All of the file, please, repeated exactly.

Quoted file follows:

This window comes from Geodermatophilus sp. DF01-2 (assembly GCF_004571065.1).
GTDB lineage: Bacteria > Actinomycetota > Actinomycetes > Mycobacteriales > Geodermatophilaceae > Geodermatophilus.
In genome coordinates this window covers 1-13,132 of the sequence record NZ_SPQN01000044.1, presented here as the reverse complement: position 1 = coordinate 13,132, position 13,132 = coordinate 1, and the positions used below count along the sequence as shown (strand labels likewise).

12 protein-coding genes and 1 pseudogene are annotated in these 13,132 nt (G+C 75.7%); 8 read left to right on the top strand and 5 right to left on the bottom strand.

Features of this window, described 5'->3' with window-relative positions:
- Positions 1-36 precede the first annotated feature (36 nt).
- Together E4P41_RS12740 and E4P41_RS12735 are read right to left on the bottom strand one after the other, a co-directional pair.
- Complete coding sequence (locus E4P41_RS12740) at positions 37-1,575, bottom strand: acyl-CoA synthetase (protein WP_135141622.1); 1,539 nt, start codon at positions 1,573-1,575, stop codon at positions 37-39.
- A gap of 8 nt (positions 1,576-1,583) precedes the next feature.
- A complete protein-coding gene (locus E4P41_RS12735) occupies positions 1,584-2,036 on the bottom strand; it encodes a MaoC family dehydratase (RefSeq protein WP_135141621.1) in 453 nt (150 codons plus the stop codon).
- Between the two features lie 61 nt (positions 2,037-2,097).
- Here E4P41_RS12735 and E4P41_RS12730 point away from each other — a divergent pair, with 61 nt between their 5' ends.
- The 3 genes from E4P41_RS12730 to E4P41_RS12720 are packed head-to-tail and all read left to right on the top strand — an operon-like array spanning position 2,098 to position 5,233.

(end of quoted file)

This window comes from Geodermatophilus sp. DF01-2 (assembly GCF_004571065.1).
GTDB lineage: Bacteria > Actinomycetota > Actinomycetes > Mycobacteriales > Geodermatophilaceae > Geodermatophilus.
In genome coordinates this window covers 1-13,132 of the sequence record NZ_SPQN01000044.1, presented here as the reverse complement: position 1 = coordinate 13,132, position 13,132 = coordinate 1, and the positions used below count along the sequence as shown (strand labels likewise).

12 protein-coding genes and 1 pseudogene are annotated in these 13,132 nt (G+C 75.7%); 8 read left to right on the top strand and 5 right to left on the bottom strand.

Features of this window, described 5'->3' with window-relative positions:
- Positions 1-36 precede the first annotated feature (36 nt).
- Together E4P41_RS12740 and E4P41_RS12735 are read right to left on the bottom strand one after the other, a co-directional pair.
- Complete coding sequence (locus E4P41_RS12740) at positions 37-1,575, bottom strand: acyl-CoA synthetase (protein WP_135141622.1); 1,539 nt, start codon at positions 1,573-1,575, stop codon at positions 37-39.
- A gap of 8 nt (positions 1,576-1,583) precedes the next feature.
- A complete protein-coding gene (locus E4P41_RS12735) occupies positions 1,584-2,036 on the bottom strand; it encodes a MaoC family dehydratase (RefSeq protein WP_135141621.1) in 453 nt (150 codons plus the stop codon).
- Between the two features lie 61 nt (positions 2,037-2,097).
- Here E4P41_RS12735 and E4P41_RS12730 point away from each other — a divergent pair, with 61 nt between their 5' ends.
- The 3 genes from E4P41_RS12730 to E4P41_RS12720 are packed head-to-tail and all read left to right on the top strand — an operon-like array spanning position 2,098 to position 5,233.